It was a surprise that shook up the Wild Rift scene. Dark horses Amihan Esports had edged out favorites Team Secret at the Wild Rift PPGL Summer to take the crown in a 3-2 series.
Formed in February earlier this year, they were barely in time to participate in the Philippines Pro Gaming League 2021 Summer: Visayas open qualifiers.
Amihan Esports' Wild Rift team were made up of players that were left out from the bigger name squads. No one had heard of them before, and they weren't even expected to make it past the Visayas qualifiers, one of the regions in the Filipino Wild Rift scene.
In fact, most scene watchers had expected Fennel Adversity, a more established squad, to have swept the qualifiers. Instead, Amihan Esports did not drop a single game to finish with a 6-0 score, while Fennel Adversity had to settle for second place.
While it may seem like a miracle, it was all part of team manager and coach Christian "Ciiyan" Villegas's strategy.
He had just rejoined the esports scene after taking a break from his previous gig as the Omega Esports head analyst. He selected the Visayas region since it only started playing in the fourth week, unlike the North/South regions, which gave him time to train up the squad of players who had no experience in playing competitive Wild Rift, the mobile version of Riot Games' hit League of Legends (LoL) PC title.
"My players were the only free agents that weren't picked up by known Wild Rift organizations in the Philippines such as Nexplay, Team Secret, Liyab, Omega Esports, RRQ PH and even DR Esports, since these organizations has already been formed as early as September last year. I formed our Wild Rift team only last February," he said.
Newbie squad and coach
Formed in April last year, Amihan Esports already had Moblie Legends: Bang Bang and Dota 2 teams. The organization picked up Ciiyan to start a new Wild Rift squad, which Ciiyan said he felt was "the next big thing for the mobile esports scene".
Despite having no Wild Rift experience himself — he told Yahoo Esports he played at most five to seven matches — he was determined to start a champion squad. He picked team captain Beaver-Ed "Orthros" Gonzales Villanueva and Richard "Demon" Castardo Lara as his first players. Demon, he said, had never even played Wild Rift before (though he was a professional LoL player along with Orthros).
"I act as the team's overall coach, I am observing all their practices, I dictate their day-to-day regimen from sleeping/wake-up time, physical and mental exercises, scrimmages, up to what to play on practices and actual tournament," said Ciiyan.
"As the team's analyst, I have the team's stats sheet from all our team's scrims which I use for them to explain their strengths and weaknesses, and our high/low win rate against specific champions and teams."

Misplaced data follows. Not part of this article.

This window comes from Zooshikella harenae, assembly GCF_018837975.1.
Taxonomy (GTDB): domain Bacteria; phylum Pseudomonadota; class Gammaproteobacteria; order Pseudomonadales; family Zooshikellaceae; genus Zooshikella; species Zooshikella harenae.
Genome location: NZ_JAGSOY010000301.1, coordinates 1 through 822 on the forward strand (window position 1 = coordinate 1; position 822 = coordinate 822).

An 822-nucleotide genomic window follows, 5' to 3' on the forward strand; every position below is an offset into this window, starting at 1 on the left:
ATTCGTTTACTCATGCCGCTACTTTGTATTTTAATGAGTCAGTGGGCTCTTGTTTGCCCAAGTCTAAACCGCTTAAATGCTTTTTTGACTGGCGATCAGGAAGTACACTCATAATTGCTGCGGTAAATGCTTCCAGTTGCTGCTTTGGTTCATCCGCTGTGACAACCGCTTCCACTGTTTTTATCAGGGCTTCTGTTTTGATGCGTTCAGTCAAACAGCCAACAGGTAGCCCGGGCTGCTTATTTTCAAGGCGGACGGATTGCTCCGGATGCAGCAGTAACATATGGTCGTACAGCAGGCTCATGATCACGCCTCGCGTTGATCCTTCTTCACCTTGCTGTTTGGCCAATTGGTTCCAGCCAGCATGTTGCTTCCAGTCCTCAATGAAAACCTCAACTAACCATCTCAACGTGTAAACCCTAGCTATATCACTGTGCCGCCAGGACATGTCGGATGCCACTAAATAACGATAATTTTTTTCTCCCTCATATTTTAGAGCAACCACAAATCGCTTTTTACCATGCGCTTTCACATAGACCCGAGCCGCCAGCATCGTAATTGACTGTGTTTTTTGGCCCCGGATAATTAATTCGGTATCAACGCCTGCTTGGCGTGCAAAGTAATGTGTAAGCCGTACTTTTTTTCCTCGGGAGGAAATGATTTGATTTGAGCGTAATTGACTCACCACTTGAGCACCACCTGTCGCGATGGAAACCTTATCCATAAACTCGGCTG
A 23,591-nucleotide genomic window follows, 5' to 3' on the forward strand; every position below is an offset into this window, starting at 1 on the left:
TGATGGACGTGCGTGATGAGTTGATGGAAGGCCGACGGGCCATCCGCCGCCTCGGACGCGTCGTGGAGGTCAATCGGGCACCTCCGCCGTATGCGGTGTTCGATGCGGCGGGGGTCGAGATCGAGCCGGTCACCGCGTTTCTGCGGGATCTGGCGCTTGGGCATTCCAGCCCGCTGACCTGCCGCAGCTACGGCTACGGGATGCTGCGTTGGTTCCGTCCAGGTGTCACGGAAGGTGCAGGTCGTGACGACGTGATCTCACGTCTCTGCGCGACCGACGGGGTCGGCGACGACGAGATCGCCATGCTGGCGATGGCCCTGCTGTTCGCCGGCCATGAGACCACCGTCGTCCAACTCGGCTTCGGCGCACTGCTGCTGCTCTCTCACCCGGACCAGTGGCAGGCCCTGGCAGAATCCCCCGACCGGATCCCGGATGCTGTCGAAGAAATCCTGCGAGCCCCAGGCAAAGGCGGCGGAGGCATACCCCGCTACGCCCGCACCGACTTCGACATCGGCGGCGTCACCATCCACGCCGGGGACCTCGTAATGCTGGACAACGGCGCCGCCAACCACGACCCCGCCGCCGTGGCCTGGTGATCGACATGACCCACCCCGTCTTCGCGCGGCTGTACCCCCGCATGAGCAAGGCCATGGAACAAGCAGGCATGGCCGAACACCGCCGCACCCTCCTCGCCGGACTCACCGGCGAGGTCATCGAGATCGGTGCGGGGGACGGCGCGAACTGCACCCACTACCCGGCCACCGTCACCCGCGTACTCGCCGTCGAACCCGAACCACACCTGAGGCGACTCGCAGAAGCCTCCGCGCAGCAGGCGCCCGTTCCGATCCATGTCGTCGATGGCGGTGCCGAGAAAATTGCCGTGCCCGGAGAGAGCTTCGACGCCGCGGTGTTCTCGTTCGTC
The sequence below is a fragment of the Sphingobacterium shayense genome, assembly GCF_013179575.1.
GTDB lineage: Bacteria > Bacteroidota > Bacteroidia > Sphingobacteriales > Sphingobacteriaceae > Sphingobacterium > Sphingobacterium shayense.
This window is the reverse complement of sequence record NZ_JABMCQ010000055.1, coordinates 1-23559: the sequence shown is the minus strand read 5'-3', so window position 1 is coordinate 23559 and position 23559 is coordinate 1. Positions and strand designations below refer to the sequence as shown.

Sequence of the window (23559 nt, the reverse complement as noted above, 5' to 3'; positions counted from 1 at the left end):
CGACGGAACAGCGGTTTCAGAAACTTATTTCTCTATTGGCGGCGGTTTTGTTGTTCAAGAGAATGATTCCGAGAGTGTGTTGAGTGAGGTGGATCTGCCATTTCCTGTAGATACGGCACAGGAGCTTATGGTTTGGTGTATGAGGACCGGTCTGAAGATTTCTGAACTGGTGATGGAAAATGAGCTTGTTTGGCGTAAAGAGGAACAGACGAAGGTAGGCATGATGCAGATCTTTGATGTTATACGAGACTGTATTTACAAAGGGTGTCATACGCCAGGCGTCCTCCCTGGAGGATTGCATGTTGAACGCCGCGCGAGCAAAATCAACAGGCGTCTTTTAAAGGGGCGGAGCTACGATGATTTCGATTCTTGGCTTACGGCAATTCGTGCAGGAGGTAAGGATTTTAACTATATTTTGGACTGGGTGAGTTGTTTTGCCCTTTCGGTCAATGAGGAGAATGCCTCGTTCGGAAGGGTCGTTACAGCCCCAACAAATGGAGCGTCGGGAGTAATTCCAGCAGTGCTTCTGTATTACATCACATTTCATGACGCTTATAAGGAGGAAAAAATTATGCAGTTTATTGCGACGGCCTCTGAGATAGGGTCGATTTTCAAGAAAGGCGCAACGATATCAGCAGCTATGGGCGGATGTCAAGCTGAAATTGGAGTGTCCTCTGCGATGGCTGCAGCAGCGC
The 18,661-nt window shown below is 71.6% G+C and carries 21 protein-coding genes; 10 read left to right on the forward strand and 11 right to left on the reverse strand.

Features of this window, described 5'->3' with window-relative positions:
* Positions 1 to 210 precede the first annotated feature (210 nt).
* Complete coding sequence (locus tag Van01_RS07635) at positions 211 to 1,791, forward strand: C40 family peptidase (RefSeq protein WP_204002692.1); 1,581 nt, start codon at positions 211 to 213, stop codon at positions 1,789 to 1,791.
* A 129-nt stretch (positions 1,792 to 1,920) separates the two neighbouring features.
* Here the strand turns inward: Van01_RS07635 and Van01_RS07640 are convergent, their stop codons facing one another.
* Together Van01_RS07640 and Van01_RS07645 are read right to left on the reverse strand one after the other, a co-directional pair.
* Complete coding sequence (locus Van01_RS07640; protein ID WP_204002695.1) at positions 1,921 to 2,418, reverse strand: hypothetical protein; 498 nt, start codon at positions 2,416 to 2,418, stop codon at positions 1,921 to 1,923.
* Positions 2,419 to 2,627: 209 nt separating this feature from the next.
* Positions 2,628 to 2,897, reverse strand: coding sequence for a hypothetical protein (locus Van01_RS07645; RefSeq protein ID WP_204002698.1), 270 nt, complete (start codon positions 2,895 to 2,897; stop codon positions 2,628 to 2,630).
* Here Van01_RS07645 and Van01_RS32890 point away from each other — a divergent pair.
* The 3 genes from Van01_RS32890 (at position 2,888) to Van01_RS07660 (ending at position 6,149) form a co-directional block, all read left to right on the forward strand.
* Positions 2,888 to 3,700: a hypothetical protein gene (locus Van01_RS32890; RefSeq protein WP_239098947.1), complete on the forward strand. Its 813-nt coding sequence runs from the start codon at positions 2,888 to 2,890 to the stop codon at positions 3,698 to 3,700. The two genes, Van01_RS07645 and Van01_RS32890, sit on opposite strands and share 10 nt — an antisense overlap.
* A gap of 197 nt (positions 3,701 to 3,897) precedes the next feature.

Ciiyan added that he also spends time doing one-on-one sessions with players to keep them focused and motivated.
The right place
"I believe Amihan [Esports] is the right place for me because the management is really caring and supportive. I also got to choose all of my teammates as well. I know they had what it takes to be champions," said team captain and support player Orthros.
He had chosen his team mates based on their skill and open-mindedness, as well as their hardworking attitude. He also had played with some of them during his professional days playing League of Legends.
Orthros, who previously played LoL for TNC Pro along with Demon, said he decided to switch when he saw the prize pool for Wild Rift, saying that he could help his family with it if he won.
"I believe I have what it takes to be a champion, so I went for it," he said.
From there, Amihan Esports were unstoppable at the Wild Rift PPGL Summer Playoffs, taking down first Liyab Esports 2-0, Nexplay Esports 2-0, then knocking down Team Secret 2-1, before beating them again in the grand final 3-2.
"We were never sure we were going to win that [game 4], but we just enjoyed the game, we trusted each other, and everything just worked out," said Orthros.
The Amihan Esports captain also added that his family was so proud and happy that he could show them that gaming could help them and solve problems in their lives. While his parents were not as supportive back then, he was able to prove to them that he could support them with his talent in gaming.
"I was able to help pay for medicines and the bills. Everything is a lot easier now. As a result I can be more focused on the game," said Orthros.
Amihan Esports is headed to the regional Summer Super Cup next, taking place from June 19 onwards. Catch them, and other Wild Rift teams from Hong Kong, Malaysia, Indonesia, Singapore, Thailand, Taiwan, Vietnam, and the Philippines as they battle it out to see who's the Wild Rift king of SEA.
Amihan Esports Line-up:
Karl “KARLLL” Bautista
Jelson “Jelson” Ayon
Miguel “Mitsura” Gavin
Richard “Demon” Lara
Beaver-Ed “Orthros” Villanueva
Aloysius Low is an ex-CNET editor with more than 15 years of experience. He's really into cats and is currently reviewing products at canbuyornot.com
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